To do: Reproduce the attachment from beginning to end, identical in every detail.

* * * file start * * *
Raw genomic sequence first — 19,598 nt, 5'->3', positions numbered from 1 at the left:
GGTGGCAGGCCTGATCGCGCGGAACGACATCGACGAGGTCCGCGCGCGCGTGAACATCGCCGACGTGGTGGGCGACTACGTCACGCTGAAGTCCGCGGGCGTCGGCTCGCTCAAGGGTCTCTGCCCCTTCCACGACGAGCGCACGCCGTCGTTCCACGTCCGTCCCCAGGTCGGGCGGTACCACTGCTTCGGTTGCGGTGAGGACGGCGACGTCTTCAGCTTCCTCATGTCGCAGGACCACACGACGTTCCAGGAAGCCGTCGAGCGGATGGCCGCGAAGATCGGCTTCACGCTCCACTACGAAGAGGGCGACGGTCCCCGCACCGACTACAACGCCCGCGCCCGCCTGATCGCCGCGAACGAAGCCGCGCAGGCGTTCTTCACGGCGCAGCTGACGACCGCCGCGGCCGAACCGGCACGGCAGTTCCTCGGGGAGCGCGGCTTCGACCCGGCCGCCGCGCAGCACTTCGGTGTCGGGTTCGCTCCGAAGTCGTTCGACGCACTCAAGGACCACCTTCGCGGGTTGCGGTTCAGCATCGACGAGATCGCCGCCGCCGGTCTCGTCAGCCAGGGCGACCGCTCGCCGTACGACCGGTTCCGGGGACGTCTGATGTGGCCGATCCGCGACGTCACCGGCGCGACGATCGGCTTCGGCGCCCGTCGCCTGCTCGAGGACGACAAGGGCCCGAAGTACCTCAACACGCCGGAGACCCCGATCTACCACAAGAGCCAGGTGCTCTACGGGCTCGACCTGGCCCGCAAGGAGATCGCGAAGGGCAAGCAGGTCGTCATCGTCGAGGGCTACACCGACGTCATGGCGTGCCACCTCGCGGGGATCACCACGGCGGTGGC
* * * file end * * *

Raw genomic sequence first — 19,598 nt, 5'->3', positions numbered from 1 at the left:
GGTGGCAGGCCTGATCGCGCGGAACGACATCGACGAGGTCCGCGCGCGCGTGAACATCGCCGACGTGGTGGGCGACTACGTCACGCTGAAGTCCGCGGGCGTCGGCTCGCTCAAGGGTCTCTGCCCCTTCCACGACGAGCGCACGCCGTCGTTCCACGTCCGTCCCCAGGTCGGGCGGTACCACTGCTTCGGTTGCGGTGAGGACGGCGACGTCTTCAGCTTCCTCATGTCGCAGGACCACACGACGTTCCAGGAAGCCGTCGAGCGGATGGCCGCGAAGATCGGCTTCACGCTCCACTACGAAGAGGGCGACGGTCCCCGCACCGACTACAACGCCCGCGCCCGCCTGATCGCCGCGAACGAAGCCGCGCAGGCGTTCTTCACGGCGCAGCTGACGACCGCCGCGGCCGAACCGGCACGGCAGTTCCTCGGGGAGCGCGGCTTCGACCCGGCCGCCGCGCAGCACTTCGGTGTCGGGTTCGCTCCGAAGTCGTTCGACGCACTCAAGGACCACCTTCGCGGGTTGCGGTTCAGCATCGACGAGATCGCCGCCGCCGGTCTCGTCAGCCAGGGCGACCGCTCGCCGTACGACCGGTTCCGGGGACGTCTGATGTGGCCGATCCGCGACGTCACCGGCGCGACGATCGGCTTCGGCGCCCGTCGCCTGCTCGAGGACGACAAGGGCCCGAAGTACCTCAACACGCCGGAGACCCCGATCTACCACAAGAGCCAGGTGCTCTACGGGCTCGACCTGGCCCGCAAGGAGATCGCGAAGGGCAAGCAGGTCGTCATCGTCGAGGGCTACACCGACGTCATGGCGTGCCACCTCGCGGGGATCACCACGGCGGTGGC